The Tennessee Valley Authority is gathering public input on a long-range plan for the type and mix of energy sources it needs to provide power to the region.
Finding the right mix of coal, nuclear,gas, hydro-electric, renewable energy and efficiency programs is the goal of the 18-month-long planning process, TVA Vice President Joe Hoagland said.
"It takes a very long, strategic look at the assets TVA needs to provide low-cost electricity for the people in the Tennessee Valley," Hoagland said in an interview.
The direction TVA takes will ultimately affect how much residents pay for electricity, and the federal utility is embarking on the planning process at a time when it faces scrutiny from a variety of interest groups.
TVA is spending more than $1 billion to install new pollution controls at its coal-fired power plant in Gallatin. Environmental groups sued TVA for not fullyalternatives, including retiring the aging facility.
Meanwhile, the investment group Credit Suisse is pushing TVA to resurrect an incomplete nuclear power plant in Alabama. The nuclear plant would allow TVA to avoid rate increases and ultimately prove cheaper than installing expensive carbon-capturing technology to comply with new greenhouse gas limits, the group argues.
From another quarter, conservation groups and the solar industry in Tennessee have criticized TVA for not doing enough to support that renewable resource. They say TVA's small-scale solar program is stifling the industry because it sets a cap on solar power far below demand.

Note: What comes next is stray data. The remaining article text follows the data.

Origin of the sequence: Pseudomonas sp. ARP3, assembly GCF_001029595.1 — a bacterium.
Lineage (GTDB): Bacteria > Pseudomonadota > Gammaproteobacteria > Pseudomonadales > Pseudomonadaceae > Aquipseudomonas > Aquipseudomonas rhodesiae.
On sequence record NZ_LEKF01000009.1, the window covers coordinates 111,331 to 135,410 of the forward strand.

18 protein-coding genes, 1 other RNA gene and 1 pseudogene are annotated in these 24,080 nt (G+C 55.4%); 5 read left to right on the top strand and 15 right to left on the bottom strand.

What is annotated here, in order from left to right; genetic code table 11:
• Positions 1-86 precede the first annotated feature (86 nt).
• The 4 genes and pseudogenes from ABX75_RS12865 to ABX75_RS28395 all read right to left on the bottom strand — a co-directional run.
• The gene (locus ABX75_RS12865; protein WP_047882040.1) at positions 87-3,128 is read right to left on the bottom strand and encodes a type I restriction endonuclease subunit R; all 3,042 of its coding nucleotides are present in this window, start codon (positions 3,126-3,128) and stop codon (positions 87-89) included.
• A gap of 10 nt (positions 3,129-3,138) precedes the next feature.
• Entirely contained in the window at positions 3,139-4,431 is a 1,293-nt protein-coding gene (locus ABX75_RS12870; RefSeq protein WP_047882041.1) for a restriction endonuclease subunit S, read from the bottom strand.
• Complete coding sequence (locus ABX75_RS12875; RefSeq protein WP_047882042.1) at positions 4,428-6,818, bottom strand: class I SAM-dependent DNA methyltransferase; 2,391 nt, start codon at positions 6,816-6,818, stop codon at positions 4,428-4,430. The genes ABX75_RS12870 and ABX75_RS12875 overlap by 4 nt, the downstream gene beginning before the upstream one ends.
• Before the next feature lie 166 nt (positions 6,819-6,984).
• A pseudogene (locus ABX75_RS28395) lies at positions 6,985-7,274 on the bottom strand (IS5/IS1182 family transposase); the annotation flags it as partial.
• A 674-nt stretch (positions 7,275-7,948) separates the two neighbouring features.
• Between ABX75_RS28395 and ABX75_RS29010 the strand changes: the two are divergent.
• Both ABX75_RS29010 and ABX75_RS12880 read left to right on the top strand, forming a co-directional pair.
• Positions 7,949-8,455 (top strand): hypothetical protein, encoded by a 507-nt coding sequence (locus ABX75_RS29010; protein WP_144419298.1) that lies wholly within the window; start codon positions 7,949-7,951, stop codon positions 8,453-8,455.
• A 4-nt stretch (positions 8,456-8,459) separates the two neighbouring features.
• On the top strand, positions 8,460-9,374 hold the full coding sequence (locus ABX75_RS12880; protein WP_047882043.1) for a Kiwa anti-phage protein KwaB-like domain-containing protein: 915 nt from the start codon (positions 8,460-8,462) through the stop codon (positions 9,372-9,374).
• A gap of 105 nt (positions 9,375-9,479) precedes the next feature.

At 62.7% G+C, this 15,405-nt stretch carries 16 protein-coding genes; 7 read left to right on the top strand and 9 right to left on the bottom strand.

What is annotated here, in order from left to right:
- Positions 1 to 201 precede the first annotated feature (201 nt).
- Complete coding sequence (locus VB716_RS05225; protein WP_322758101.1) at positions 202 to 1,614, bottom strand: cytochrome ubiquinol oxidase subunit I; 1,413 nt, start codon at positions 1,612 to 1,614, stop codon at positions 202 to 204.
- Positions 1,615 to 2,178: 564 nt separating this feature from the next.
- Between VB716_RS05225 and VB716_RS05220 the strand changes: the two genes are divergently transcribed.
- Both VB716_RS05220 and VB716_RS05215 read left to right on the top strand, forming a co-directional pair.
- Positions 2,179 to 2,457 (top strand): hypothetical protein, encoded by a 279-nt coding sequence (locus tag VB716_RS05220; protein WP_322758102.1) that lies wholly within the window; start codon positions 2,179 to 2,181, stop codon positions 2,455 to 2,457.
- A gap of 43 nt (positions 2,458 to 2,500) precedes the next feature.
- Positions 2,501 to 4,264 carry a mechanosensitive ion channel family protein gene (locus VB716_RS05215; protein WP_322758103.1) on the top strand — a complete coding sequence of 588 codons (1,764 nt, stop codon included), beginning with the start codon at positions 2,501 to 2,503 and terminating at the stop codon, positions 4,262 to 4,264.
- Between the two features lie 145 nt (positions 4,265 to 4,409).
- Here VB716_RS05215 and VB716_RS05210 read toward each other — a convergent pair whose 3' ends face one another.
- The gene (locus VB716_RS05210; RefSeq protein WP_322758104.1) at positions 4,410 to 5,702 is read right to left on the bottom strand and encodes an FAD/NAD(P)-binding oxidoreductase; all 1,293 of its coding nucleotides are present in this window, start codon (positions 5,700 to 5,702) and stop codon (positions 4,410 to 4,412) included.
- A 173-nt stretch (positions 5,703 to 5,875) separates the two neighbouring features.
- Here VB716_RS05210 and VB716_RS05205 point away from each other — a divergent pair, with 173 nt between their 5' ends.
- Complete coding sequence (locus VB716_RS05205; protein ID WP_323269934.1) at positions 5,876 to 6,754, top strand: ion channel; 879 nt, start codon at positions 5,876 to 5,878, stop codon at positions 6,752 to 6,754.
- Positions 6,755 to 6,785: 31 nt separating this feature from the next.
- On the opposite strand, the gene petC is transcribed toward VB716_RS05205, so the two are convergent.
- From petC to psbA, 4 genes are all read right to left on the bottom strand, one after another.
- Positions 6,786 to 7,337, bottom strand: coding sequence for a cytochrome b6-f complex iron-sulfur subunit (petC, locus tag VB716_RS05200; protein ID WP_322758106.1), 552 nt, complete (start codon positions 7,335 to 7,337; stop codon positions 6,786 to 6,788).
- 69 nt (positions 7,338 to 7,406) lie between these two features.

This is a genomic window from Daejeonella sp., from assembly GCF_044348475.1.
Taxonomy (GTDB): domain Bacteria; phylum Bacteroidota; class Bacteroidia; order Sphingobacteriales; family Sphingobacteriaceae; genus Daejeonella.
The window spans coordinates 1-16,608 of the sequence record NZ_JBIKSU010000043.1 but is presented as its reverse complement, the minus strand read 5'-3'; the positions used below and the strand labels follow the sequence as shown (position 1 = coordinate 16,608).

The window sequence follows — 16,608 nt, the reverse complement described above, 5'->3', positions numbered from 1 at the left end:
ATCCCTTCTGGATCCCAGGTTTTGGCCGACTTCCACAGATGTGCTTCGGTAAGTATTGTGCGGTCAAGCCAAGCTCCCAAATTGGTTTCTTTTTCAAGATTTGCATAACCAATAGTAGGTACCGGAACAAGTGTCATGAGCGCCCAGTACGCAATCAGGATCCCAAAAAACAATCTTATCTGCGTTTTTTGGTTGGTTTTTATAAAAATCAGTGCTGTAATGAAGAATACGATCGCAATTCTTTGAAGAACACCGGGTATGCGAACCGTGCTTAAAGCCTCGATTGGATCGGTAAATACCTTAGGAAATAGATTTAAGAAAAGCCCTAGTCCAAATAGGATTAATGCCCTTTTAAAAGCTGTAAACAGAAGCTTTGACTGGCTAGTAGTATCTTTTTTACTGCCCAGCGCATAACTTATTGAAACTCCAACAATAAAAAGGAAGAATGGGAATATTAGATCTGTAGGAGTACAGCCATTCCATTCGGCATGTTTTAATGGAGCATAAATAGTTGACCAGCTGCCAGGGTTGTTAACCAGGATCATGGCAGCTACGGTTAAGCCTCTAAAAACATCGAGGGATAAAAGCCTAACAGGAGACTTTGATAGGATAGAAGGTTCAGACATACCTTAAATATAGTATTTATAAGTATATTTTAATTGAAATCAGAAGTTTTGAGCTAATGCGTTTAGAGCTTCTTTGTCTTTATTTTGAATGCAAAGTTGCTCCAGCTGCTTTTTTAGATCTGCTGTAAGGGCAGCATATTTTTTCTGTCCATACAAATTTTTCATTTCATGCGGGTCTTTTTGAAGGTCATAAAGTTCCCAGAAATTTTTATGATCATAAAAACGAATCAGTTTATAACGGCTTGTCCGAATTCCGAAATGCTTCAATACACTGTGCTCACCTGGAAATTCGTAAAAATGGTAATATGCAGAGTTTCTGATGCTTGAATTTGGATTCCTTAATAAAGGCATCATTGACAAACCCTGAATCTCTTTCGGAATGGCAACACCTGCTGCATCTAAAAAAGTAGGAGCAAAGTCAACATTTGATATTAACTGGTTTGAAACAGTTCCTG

Hoagland said gathering input helps TVA understand what the public and other stakeholders consider important. The "Integrated Resource Plan" looks at different fuel options and tries to anticipate how those might evolve over the next two decades, he said.
TVA completed its last plan in 2011 and typically only does an update every three to five years. But Hoagland said changes in the energy industry require an earlier update.
Natural gas prices have dropped dramatically in recent years in the midst of a nationwide surge in production. At the same time, TVA's growth in power demand has slowed, Hoagland said.
The 2011 plan anticipated natural gas prices at about $6 per million BTUs, escalating over time, Hoagland said. Now, prices are between $3 and $3.50, he said. The current plan also assumed a 2 percent to 3 percent rate of growth, while TVA now anticipates growth at less than 1 percent.
In addition, TVA hopes to complete the Watts Bar Nuclear Unit 2 plant in 2015 and retire at least 2,700 megawatts of less-efficient coal capacity by 2018.
Anne Davis, managing attorney in Nashville for the Southern Environmental Law Center, said Tuesday that she appreciates that TVA is accelerating the start of the new resource plan. She said she expects the new plan toon how TVA will replace its "oldest, dirtiest, and least efficient coal plants with clean and modern resources like solar, wind, hydro optimization, energy efficiency, and demand response."
"The precipitous drop in cost of renewables and technological improvements in efficiency — coupled with enormous public demand for both of these resources — will demand more attention in this IRP," Davis said by email.
"We have already been working with TVA on these issues, and we are committed to helping TVA modernize its long-term portfolio in a way that's protective of ratepayers' health, environment, and pocketbooks."
The first public meeting is set for Thursday in Knoxville. A second is scheduled for Nov. 6 in Memphis. But to encourage more input, TVA is allowing the public to participate through online webinars. The public can access those at www.tva.gov/irp.
TVA hopes to use the webinars and a social media outreach effort to boost public participation, particular with younger residents, Hoagland said.